On July 1, Ned Bell set out on an ambitious journey. The avid cyclist and executive chef of the Four Seasons Hotel Vancouver and its restaurant YEW seafood + bar rode his bike from St. John’s, Newfoundland, all the way home to the West Coast.
The 72-day trip, which included 8,700 kilometres of cycling, rallied other Canadian chefs to support the Chefs for Oceans campaign and raised awareness about the importance of sustainable seafood.
Earlier this year, Vancouver-based restaurant chain Earls Kitchen + Bar unveiled a test kitchen at one of its downtown locations and a product-development team that included some of the city’s most accomplished chefs.
Who knew cereal could be so political?
We've been witnessing a wave of TV commercials featuring parents that haven't traditionally been given much visual representation in popular culture or advertisements.
The latest example is from Cheerios Canada. The touching ad features two Québécois dads, André and Jonathan, who tell their story about adopting their daughter Raphaëlle, who is of African descent.
While an ad like this shouldn't be a controversial subject in Canada in 2014, it does remain a potentially risky subject for companies to address.
A lot has changed at Blueprint over the past few months. The Vancouver-based entertainment and hospitality company saw the departure of its executive chef Brett Turner last spring. In August, Blueprint moved its head office to Gastown, and the following month, closed the popular Shine Nightclub after a 14-year run.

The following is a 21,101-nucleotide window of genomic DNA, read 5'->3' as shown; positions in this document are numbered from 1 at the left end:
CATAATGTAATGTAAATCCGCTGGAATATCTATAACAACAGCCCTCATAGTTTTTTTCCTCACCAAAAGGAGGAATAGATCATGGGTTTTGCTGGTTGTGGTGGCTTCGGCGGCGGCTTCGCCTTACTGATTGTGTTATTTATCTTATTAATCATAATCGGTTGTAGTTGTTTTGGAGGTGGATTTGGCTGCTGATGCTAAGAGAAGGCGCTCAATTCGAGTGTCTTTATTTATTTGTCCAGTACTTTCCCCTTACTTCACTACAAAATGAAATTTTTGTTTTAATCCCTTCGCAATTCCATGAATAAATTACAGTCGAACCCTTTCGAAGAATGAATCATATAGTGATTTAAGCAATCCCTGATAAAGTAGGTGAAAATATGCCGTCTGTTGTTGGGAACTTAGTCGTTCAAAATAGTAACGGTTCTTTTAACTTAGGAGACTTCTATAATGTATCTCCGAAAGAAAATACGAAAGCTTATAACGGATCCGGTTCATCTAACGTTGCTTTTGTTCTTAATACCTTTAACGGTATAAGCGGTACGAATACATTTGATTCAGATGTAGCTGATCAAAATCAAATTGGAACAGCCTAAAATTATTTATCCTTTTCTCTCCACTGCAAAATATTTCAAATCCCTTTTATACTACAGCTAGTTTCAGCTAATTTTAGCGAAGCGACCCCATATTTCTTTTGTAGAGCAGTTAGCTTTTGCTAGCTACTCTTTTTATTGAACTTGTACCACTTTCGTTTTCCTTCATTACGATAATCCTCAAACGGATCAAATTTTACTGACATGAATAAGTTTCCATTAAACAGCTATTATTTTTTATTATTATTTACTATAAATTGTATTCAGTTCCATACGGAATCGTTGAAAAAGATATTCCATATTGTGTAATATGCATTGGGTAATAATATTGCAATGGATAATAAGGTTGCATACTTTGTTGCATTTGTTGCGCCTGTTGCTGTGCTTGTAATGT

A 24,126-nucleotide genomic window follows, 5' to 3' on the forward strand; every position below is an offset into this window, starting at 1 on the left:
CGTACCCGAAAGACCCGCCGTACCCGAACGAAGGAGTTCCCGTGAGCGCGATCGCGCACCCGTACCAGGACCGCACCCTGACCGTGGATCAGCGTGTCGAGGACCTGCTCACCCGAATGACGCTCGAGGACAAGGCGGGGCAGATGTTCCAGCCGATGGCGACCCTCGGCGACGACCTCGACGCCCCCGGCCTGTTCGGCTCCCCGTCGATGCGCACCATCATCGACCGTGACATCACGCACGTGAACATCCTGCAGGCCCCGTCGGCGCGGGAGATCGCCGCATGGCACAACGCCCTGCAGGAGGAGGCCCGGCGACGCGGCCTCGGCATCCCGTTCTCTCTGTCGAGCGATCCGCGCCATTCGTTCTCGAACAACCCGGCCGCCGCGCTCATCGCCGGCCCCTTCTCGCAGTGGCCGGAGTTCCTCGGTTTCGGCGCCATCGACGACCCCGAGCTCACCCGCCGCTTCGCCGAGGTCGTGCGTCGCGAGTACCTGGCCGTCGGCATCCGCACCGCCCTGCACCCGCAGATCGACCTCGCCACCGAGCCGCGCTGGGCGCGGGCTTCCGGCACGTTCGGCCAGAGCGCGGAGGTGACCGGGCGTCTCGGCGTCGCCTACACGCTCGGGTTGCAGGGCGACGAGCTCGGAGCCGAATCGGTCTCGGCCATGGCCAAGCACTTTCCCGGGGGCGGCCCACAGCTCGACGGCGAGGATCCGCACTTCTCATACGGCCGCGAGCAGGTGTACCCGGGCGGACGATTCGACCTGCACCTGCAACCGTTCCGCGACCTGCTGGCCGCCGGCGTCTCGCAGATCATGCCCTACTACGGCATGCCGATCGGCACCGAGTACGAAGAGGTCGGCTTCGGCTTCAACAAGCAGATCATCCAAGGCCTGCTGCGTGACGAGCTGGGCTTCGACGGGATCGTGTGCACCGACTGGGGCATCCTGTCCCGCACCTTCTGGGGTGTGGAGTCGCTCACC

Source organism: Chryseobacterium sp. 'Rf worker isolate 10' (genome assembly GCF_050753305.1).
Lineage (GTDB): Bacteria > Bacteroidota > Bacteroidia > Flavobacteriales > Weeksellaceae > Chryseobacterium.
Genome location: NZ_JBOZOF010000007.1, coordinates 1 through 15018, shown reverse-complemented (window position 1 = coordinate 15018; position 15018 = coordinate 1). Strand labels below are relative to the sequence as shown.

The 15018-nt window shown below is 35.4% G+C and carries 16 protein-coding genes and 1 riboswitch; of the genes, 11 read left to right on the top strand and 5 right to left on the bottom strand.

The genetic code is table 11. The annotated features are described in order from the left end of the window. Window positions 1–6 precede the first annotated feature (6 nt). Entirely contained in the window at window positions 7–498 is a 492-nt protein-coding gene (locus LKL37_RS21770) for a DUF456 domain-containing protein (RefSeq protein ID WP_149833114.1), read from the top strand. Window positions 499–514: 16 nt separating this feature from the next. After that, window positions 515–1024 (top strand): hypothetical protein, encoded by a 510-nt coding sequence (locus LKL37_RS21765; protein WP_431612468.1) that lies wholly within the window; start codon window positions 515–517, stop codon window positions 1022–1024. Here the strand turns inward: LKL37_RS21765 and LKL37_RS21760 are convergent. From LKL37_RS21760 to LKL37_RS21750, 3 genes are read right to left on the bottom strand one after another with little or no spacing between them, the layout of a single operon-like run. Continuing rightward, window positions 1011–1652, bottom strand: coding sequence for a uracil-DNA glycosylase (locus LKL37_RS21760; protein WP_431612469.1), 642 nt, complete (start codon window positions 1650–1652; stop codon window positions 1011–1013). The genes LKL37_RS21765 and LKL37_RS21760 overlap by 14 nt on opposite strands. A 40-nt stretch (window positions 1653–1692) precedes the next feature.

Vancouver's newest farmers market, the Hastings Park Winter Market, debuted on Sunday (October 5) to nice weather and good crowds at the PNE.
The market featured about two dozen stalls and a half-dozen food and drink trucks selling everything from crepes and pakoras to chili and meatball sandwiches.
The vendors are scattered about a bit, but if you know where Jimmy's Lunch or Hunky Bill's food stands are during the PNE, you won't go astray.
There are a number of Oktoberfest celebrations going on across the Lower Mainland this month, but this weekend, one of the largest ones is taking place in Vancouver.
Harvest Haus opened last night (October 2) at the Queen Elizabeth Theatre plaza and continues through the weekend, ending Sunday (October 5). The event is presented by the Social Concierge, which are the same organizers of Diner en Blanc and the Deighton Cup.
The Vancouver International Film Festival’s 2014 B.C. Spotlight Gala takes place at the Vancouver Playhouse (600 Hamilton Street) on Saturday (October 4) at 6:30 p.m.
Alan Lee, who founded and ran the popular Lee’s Donuts in the Granville Island Public Market, has died at age 70.
The amiable owner of one of the market’s original vendor spots passed away on September 19, three days from the 35th anniversary of his opening day. Lee had been dealing with a kidney ailment for several years.
Lee and his wife, Betty-Ann, attended Granville Island’s July 1979 kickoff and decided to start their business there, securing a lease within weeks.
Ever since, their cosy spot just inside one of the market’s south doors has been a mecca for lovers of fresh-made doughnuts, locals and vistors alike, many of whom know the fryer schedule and show up to get their favourites while they are still warm.
With one of Canada’s largest wine festivals—the Vancouver International Wine Festival—still five months away, the Arts Club Theatre’s Chef Meets B.C. Grape is a popular fall event for local oenophiles. The local theatre company hosted the California Wine Fair in April, but its fall wine-tasting fundraiser—now in its 10th year— is meant to showcase B.C.